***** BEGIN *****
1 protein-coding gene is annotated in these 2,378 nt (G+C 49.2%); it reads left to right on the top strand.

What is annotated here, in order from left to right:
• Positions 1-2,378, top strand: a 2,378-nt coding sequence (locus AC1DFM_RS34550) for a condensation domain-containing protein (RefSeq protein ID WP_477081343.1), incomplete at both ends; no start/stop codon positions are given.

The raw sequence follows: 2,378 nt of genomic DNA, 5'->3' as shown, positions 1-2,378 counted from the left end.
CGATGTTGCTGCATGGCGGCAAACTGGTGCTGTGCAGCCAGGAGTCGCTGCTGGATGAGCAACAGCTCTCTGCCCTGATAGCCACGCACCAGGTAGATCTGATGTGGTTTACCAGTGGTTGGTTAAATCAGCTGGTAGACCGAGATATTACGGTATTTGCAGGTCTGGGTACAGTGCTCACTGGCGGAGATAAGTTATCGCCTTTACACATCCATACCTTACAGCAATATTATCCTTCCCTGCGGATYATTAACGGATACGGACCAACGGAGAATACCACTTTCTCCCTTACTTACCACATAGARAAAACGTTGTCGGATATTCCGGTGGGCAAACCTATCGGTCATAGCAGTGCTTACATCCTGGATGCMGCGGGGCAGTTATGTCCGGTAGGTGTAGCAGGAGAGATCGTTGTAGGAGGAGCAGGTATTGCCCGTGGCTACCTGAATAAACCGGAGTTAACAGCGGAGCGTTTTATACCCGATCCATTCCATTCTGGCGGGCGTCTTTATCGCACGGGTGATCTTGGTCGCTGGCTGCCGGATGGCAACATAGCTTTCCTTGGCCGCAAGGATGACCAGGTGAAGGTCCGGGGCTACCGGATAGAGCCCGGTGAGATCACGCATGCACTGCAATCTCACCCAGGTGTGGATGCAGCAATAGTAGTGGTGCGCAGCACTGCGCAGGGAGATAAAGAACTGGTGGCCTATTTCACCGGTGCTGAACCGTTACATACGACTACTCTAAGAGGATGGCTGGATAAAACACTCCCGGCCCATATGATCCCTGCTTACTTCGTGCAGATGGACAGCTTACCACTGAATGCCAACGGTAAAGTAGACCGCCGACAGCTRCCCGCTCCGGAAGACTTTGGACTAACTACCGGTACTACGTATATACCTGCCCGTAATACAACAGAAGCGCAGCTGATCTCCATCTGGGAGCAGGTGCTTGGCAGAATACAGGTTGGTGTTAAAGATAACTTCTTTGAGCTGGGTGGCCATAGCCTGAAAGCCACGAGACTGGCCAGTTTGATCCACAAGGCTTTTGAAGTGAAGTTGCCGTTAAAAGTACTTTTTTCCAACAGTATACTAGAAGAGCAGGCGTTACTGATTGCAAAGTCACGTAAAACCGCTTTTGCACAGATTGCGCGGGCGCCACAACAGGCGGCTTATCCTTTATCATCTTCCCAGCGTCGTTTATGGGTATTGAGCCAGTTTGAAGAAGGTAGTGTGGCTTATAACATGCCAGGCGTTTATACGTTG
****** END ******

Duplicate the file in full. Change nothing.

1 protein-coding gene is annotated in these 2,378 nt (G+C 49.2%); it reads left to right on the top strand.

What is annotated here, in order from left to right:
• Positions 1-2,378, top strand: a 2,378-nt coding sequence (locus AC1DFM_RS34550) for a condensation domain-containing protein (RefSeq protein ID WP_477081343.1), incomplete at both ends; no start/stop codon positions are given.

The raw sequence follows: 2,378 nt of genomic DNA, 5'->3' as shown, positions 1-2,378 counted from the left end.
CGATGTTGCTGCATGGCGGCAAACTGGTGCTGTGCAGCCAGGAGTCGCTGCTGGATGAGCAACAGCTCTCTGCCCTGATAGCCACGCACCAGGTAGATCTGATGTGGTTTACCAGTGGTTGGTTAAATCAGCTGGTAGACCGAGATATTACGGTATTTGCAGGTCTGGGTACAGTGCTCACTGGCGGAGATAAGTTATCGCCTTTACACATCCATACCTTACAGCAATATTATCCTTCCCTGCGGATYATTAACGGATACGGACCAACGGAGAATACCACTTTCTCCCTTACTTACCACATAGARAAAACGTTGTCGGATATTCCGGTGGGCAAACCTATCGGTCATAGCAGTGCTTACATCCTGGATGCMGCGGGGCAGTTATGTCCGGTAGGTGTAGCAGGAGAGATCGTTGTAGGAGGAGCAGGTATTGCCCGTGGCTACCTGAATAAACCGGAGTTAACAGCGGAGCGTTTTATACCCGATCCATTCCATTCTGGCGGGCGTCTTTATCGCACGGGTGATCTTGGTCGCTGGCTGCCGGATGGCAACATAGCTTTCCTTGGCCGCAAGGATGACCAGGTGAAGGTCCGGGGCTACCGGATAGAGCCCGGTGAGATCACGCATGCACTGCAATCTCACCCAGGTGTGGATGCAGCAATAGTAGTGGTGCGCAGCACTGCGCAGGGAGATAAAGAACTGGTGGCCTATTTCACCGGTGCTGAACCGTTACATACGACTACTCTAAGAGGATGGCTGGATAAAACACTCCCGGCCCATATGATCCCTGCTTACTTCGTGCAGATGGACAGCTTACCACTGAATGCCAACGGTAAAGTAGACCGCCGACAGCTRCCCGCTCCGGAAGACTTTGGACTAACTACCGGTACTACGTATATACCTGCCCGTAATACAACAGAAGCGCAGCTGATCTCCATCTGGGAGCAGGTGCTTGGCAGAATACAGGTTGGTGTTAAAGATAACTTCTTTGAGCTGGGTGGCCATAGCCTGAAAGCCACGAGACTGGCCAGTTTGATCCACAAGGCTTTTGAAGTGAAGTTGCCGTTAAAAGTACTTTTTTCCAACAGTATACTAGAAGAGCAGGCGTTACTGATTGCAAAGTCACGTAAAACCGCTTTTGCACAGATTGCGCGGGCGCCACAACAGGCGGCTTATCCTTTATCATCTTCCCAGCGTCGTTTATGGGTATTGAGCCAGTTTGAAGAAGGTAGTGTGGCTTATAACATGCCAGGCGTTTATACGTTG